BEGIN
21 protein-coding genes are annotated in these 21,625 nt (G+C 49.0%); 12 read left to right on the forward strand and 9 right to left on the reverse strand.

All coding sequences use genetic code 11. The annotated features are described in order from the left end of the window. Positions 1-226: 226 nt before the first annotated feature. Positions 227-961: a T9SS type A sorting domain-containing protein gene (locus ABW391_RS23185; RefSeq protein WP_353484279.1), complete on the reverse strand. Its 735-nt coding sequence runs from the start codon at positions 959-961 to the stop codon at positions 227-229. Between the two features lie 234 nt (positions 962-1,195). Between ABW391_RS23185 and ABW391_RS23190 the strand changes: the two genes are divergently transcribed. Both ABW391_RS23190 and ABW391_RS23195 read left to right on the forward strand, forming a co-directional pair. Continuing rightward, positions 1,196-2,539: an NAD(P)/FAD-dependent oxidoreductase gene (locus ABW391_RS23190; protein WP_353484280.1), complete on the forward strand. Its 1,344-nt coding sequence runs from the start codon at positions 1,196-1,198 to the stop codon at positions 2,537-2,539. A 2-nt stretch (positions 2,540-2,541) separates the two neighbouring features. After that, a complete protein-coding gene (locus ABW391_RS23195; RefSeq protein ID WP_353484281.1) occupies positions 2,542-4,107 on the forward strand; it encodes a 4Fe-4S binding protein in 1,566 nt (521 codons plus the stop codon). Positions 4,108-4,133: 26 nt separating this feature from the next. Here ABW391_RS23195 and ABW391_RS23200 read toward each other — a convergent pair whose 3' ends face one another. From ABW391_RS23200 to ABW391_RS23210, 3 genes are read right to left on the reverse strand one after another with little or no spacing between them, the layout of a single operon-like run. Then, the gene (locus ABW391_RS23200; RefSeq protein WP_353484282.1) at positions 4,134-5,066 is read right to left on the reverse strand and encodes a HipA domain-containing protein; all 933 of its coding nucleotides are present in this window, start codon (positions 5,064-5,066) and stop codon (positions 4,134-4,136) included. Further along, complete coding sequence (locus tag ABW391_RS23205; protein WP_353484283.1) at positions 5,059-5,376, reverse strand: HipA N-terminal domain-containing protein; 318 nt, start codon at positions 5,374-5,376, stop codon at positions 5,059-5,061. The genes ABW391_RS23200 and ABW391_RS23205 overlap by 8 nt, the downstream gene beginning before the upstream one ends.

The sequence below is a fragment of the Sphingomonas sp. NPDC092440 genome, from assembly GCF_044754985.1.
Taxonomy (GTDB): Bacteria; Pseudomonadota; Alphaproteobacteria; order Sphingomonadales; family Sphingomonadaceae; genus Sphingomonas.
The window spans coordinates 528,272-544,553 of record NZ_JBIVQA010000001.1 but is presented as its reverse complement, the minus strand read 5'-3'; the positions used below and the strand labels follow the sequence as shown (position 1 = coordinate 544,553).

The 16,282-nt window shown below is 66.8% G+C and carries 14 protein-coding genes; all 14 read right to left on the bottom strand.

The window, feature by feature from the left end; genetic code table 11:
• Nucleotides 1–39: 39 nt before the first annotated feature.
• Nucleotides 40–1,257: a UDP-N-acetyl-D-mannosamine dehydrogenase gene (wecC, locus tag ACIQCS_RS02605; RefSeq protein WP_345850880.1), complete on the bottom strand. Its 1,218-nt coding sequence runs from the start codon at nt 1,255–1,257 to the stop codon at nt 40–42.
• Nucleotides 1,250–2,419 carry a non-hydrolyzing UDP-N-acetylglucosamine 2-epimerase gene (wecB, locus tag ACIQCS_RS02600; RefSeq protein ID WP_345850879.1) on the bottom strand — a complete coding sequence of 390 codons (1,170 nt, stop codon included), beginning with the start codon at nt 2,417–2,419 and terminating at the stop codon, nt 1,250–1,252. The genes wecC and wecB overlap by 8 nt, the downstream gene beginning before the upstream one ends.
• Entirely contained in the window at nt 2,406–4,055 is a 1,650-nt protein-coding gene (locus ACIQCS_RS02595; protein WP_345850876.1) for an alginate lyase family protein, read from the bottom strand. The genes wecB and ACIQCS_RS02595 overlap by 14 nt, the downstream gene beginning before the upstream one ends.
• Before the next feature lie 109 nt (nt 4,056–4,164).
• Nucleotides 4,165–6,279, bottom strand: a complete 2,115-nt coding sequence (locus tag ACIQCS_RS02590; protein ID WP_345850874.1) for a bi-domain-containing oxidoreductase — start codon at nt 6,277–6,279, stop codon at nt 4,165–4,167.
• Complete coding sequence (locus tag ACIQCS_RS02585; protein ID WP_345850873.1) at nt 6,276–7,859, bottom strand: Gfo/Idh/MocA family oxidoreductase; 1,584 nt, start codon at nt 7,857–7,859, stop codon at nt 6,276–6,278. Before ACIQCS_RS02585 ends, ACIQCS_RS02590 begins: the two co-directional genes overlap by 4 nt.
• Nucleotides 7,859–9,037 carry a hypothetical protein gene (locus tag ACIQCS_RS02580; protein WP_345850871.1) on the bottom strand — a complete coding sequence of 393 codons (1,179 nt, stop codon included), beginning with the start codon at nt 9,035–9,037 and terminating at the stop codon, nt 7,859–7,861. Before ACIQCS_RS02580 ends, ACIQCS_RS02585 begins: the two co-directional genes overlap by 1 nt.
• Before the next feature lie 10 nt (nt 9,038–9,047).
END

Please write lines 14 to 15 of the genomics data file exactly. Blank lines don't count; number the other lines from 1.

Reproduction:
• Complete coding sequence (locus tag ACIQCS_RS02585; protein ID WP_345850873.1) at nt 6,276–7,859, bottom strand: Gfo/Idh/MocA family oxidoreductase; 1,584 nt, start codon at nt 7,857–7,859, stop codon at nt 6,276–6,278. Before ACIQCS_RS02585 ends, ACIQCS_RS02590 begins: the two co-directional genes overlap by 4 nt.
• Nucleotides 7,859–9,037 carry a hypothetical protein gene (locus tag ACIQCS_RS02580; protein WP_345850871.1) on the bottom strand — a complete coding sequence of 393 codons (1,179 nt, stop codon included), beginning with the start codon at nt 9,035–9,037 and terminating at the stop codon, nt 7,859–7,861. Before ACIQCS_RS02580 ends, ACIQCS_RS02585 begins: the two co-directional genes overlap by 1 nt.